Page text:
"Now to the heart of the matter, if ya might be interested in buying my account on UO, the one with the tower, if ya think you can make a profit on it. I have stopped playing uo, aos killed me, and went to swg. if interested just mail me back, I know yer pretty busy."

How could I resist? We haggled a bit, struck a deal ($250 for the whole account), and that was that: I was owner #4 of the famous tower.

Such was my thrill that upon receipt of the account I actually considered holding on to the house and making it my Great Lakes residence. But I realized soon enough, of course, that for me the sentimental value of the property consisted entirely in its prospects for turning me a profit. I didn't want to be the next owner of the house; I wanted to be the next link in its value chain.

And so, after sitting on the property for the last 6 weeks, scouring it for high-value contents more profitably sold off separately (a rare suit of coal armor boxed up in a storage room, a year's supply of reagents piled in a corner) and lovingly anticipating the moment when the house finally went to market, I am here to say that the moment has arrived:

Famous TRAMMEL LARGE TOWER (Great Lakes), as Seen in Wired Magazine! Deal of a Lifetime! $1 Starting Bid! No Reserve!

Who, I sit now quietly wondering, will be owner #5 of this historic piece of property, perhaps even for the low, nay, the humbling price of a single American dollar?

Might it be... you?

(Sigh. I note that in recent weeks, I've been getting a steady trickle of spam targeted at real-estate agents, no doubt because of the spambots' inability to grasp the subtleties of what's for sale here. This entry, I imagine, will pump the trickle up to a flood, only now I'm not so sure I don't have it coming.)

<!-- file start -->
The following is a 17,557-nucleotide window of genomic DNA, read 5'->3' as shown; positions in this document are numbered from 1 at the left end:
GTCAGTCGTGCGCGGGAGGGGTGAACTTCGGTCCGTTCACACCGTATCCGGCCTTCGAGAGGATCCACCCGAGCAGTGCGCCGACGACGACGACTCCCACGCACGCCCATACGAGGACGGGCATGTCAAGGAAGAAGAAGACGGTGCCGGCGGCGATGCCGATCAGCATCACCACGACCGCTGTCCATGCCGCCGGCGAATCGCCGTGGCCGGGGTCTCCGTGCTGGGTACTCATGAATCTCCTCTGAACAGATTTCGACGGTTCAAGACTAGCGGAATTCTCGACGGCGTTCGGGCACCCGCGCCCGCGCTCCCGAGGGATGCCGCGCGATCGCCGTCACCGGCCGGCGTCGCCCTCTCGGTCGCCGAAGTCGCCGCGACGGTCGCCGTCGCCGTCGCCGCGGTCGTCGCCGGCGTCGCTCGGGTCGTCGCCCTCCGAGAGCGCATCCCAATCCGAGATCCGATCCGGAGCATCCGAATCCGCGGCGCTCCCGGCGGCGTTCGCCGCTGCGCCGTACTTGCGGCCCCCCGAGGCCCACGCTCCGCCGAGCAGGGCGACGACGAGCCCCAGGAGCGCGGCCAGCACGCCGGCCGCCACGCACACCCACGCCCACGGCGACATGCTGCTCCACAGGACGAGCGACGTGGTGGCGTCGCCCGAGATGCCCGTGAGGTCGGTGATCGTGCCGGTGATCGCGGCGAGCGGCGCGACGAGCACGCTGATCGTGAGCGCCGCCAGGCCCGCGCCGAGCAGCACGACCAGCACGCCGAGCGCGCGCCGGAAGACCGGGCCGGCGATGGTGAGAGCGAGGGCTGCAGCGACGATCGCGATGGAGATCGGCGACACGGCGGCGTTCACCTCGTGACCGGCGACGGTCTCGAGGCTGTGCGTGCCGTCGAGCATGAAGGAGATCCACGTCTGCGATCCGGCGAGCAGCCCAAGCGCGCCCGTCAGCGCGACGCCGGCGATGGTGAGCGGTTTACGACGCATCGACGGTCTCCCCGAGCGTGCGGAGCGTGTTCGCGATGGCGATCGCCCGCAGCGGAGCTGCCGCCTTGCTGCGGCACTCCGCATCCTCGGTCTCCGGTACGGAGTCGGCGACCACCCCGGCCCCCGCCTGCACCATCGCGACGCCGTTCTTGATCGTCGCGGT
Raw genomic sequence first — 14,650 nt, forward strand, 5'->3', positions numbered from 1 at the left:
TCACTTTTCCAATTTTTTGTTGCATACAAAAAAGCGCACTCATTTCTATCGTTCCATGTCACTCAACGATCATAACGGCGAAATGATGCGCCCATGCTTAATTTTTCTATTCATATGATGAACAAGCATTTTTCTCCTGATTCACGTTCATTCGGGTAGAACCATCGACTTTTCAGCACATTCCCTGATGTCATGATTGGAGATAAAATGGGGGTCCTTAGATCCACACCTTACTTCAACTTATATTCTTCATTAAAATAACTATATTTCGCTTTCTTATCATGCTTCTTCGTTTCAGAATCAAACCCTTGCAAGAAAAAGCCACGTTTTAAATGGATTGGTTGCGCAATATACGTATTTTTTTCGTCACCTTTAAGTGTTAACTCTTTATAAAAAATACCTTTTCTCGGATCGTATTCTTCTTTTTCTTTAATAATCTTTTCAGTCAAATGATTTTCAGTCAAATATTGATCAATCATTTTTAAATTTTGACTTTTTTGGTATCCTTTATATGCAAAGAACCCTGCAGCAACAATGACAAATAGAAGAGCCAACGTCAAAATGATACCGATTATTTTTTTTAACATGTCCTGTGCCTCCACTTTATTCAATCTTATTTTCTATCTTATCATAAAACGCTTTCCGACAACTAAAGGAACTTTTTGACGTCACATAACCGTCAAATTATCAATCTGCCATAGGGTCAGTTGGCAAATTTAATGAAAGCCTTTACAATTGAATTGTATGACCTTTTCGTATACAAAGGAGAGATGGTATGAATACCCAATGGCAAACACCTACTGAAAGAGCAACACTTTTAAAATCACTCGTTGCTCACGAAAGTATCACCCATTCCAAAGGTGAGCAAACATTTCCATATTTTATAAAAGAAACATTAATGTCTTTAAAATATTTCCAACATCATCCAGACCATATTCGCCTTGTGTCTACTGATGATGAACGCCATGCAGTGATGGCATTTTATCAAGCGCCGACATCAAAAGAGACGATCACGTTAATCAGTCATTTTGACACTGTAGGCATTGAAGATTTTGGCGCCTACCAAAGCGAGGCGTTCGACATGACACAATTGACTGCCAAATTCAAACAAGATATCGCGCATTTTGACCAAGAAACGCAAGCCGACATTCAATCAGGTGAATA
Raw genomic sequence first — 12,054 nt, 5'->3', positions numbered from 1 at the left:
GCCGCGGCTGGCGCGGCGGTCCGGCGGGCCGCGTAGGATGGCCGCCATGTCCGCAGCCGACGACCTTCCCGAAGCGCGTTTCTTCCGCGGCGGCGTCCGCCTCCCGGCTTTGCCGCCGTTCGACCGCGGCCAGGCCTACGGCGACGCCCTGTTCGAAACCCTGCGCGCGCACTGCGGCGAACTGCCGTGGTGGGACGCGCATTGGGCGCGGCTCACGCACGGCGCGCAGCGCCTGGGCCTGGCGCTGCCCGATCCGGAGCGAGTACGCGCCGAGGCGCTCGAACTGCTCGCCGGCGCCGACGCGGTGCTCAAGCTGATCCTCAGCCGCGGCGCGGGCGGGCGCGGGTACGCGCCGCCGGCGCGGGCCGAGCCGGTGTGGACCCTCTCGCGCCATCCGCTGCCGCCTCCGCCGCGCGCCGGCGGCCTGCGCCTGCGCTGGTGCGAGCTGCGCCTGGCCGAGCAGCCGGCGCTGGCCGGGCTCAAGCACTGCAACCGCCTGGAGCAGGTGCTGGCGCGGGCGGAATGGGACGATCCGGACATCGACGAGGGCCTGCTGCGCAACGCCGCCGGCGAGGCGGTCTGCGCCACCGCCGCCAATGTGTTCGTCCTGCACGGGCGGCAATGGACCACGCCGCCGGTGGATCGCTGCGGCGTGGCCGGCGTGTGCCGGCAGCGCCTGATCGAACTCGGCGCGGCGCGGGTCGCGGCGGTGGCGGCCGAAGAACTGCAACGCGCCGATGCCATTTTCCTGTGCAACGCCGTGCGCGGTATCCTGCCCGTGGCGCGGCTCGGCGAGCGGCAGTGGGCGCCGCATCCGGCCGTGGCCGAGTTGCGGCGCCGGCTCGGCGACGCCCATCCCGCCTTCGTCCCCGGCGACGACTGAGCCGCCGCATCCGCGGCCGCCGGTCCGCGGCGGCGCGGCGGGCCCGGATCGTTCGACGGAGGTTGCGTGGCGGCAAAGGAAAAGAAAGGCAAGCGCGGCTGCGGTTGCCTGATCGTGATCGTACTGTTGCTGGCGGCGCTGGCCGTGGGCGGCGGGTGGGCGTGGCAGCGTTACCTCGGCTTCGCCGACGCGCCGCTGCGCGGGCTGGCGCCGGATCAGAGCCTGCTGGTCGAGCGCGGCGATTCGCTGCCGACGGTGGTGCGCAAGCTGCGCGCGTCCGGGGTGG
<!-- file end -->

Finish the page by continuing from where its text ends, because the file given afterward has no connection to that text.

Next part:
9:57 AM



Wednesday, October 22, 2003

Market Watch  
Another weekly UO eBay market snapshot, based on average sales figures for the preceding 14 days:

Market sales total: $134,156 (+4,032 from last week)

Market sales total, annualized: $3.5 million

Market volume total: 3,299 sales (+26)

Exchange rate: $14.94 (-0.40) per 1 million Britannian gold pieces

Price of an 18x18 house in the new Malas region: $156.63 (-17.50)

My gold holdings: 69.4 million gp ($1,036.84)

My dollar holdings: $691.62

My profits, year to date: $3,002.82

(Numbers crunched with help from HammerTap's DeepAnalysis, an eBay market research tool.)

1:53 PM



Friday, October 17, 2003

On the Nature of the Intangible: A Dialogue  
The following conversation actually took place, at approximately 4:30 pm U.S. Central time today.

"Hi, thank you for calling PayPal, how can I help you?"